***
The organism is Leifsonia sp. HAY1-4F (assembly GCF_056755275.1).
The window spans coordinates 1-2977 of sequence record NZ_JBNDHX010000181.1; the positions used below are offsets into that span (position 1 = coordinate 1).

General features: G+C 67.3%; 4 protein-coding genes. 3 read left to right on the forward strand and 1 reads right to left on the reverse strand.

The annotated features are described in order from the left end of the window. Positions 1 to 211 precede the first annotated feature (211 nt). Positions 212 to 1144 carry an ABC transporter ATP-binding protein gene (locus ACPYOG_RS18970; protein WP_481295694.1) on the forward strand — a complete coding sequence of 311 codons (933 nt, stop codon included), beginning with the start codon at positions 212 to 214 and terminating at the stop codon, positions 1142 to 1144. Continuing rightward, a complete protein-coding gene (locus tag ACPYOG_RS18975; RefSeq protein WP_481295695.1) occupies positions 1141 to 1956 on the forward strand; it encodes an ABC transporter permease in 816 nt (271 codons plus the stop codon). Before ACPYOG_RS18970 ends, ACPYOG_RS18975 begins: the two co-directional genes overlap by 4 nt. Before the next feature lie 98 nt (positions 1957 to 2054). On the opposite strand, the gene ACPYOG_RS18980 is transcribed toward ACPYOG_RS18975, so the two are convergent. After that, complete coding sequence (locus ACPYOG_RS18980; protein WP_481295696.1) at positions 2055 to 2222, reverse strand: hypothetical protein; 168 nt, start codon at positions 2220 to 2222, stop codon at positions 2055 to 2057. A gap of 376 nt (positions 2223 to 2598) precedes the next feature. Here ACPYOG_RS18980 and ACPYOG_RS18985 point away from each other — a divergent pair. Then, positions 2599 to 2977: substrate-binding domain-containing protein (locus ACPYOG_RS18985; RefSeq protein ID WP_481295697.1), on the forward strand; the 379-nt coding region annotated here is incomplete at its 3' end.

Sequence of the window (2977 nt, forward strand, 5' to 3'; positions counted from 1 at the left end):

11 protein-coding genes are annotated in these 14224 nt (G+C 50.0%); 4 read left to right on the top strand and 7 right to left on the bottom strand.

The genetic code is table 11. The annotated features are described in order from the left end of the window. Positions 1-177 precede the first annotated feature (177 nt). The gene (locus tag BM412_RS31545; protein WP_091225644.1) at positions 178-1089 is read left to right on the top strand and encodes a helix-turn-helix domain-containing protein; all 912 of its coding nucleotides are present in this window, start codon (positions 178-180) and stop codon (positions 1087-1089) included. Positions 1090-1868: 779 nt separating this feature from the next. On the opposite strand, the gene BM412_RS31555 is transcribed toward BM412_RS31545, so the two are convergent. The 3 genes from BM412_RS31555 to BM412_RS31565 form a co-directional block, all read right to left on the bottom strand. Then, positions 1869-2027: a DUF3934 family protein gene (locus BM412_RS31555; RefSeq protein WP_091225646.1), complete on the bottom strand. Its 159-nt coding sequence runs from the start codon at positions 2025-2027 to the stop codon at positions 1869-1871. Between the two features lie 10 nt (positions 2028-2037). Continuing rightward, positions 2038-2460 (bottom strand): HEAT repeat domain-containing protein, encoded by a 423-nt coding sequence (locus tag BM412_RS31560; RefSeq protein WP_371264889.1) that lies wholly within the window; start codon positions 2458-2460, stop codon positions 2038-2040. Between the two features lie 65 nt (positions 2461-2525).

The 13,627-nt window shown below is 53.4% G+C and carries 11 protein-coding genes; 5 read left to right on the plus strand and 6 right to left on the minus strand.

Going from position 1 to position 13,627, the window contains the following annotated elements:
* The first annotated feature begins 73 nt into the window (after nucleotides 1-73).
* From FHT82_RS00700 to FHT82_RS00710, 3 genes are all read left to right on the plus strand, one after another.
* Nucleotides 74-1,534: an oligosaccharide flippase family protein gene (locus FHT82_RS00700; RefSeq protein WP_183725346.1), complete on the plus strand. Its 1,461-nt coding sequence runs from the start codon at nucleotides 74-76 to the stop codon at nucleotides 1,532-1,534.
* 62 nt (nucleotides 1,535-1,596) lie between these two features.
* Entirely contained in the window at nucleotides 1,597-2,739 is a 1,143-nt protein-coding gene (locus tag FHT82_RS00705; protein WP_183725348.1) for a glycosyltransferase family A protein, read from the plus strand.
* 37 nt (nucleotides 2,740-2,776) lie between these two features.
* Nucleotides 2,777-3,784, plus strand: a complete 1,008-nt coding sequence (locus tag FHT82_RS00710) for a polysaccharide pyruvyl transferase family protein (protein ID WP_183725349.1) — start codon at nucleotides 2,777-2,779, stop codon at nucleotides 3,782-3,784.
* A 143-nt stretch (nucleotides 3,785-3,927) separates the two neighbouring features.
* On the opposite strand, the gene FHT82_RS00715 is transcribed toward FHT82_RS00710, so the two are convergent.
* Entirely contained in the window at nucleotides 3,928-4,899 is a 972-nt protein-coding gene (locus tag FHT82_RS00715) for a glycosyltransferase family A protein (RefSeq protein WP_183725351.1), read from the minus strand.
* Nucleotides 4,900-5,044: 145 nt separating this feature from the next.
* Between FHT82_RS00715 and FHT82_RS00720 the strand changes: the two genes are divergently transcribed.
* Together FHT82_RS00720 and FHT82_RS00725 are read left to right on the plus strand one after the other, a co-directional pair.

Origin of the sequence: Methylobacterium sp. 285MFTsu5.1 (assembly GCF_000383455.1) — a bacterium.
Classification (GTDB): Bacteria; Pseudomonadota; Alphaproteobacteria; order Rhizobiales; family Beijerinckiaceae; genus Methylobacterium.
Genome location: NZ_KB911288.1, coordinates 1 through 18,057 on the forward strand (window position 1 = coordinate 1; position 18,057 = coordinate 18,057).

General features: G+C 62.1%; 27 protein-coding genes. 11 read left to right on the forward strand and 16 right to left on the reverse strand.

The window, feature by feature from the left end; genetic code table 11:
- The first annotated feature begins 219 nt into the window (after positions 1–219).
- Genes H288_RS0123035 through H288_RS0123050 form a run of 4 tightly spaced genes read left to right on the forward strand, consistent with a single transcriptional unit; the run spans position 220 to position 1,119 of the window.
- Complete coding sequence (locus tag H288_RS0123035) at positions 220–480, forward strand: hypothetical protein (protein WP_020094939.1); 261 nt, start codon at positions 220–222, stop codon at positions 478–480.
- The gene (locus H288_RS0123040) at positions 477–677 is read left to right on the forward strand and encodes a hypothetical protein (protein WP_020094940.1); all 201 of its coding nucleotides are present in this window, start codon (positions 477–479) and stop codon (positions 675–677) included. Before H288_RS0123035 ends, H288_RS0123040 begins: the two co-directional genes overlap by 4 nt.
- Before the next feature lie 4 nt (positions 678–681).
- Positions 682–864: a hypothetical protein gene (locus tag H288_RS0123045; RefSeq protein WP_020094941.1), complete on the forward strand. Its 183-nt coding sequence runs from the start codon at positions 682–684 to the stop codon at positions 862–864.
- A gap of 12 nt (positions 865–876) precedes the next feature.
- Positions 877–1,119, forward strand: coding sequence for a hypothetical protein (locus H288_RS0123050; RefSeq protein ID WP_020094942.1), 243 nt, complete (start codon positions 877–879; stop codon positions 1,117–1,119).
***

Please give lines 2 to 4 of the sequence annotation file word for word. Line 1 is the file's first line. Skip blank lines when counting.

The window spans coordinates 1-2977 of sequence record NZ_JBNDHX010000181.1; the positions used below are offsets into that span (position 1 = coordinate 1).

General features: G+C 67.3%; 4 protein-coding genes. 3 read left to right on the forward strand and 1 reads right to left on the reverse strand.

The annotated features are described in order from the left end of the window. Positions 1 to 211 precede the first annotated feature (211 nt). Positions 212 to 1144 carry an ABC transporter ATP-binding protein gene (locus ACPYOG_RS18970; protein WP_481295694.1) on the forward strand — a complete coding sequence of 311 codons (933 nt, stop codon included), beginning with the start codon at positions 212 to 214 and terminating at the stop codon, positions 1142 to 1144. Continuing rightward, a complete protein-coding gene (locus tag ACPYOG_RS18975; RefSeq protein WP_481295695.1) occupies positions 1141 to 1956 on the forward strand; it encodes an ABC transporter permease in 816 nt (271 codons plus the stop codon). Before ACPYOG_RS18970 ends, ACPYOG_RS18975 begins: the two co-directional genes overlap by 4 nt. Before the next feature lie 98 nt (positions 1957 to 2054). On the opposite strand, the gene ACPYOG_RS18980 is transcribed toward ACPYOG_RS18975, so the two are convergent. After that, complete coding sequence (locus ACPYOG_RS18980; protein WP_481295696.1) at positions 2055 to 2222, reverse strand: hypothetical protein; 168 nt, start codon at positions 2220 to 2222, stop codon at positions 2055 to 2057. A gap of 376 nt (positions 2223 to 2598) precedes the next feature. Here ACPYOG_RS18980 and ACPYOG_RS18985 point away from each other — a divergent pair. Then, positions 2599 to 2977: substrate-binding domain-containing protein (locus ACPYOG_RS18985; RefSeq protein ID WP_481295697.1), on the forward strand; the 379-nt coding region annotated here is incomplete at its 3' end.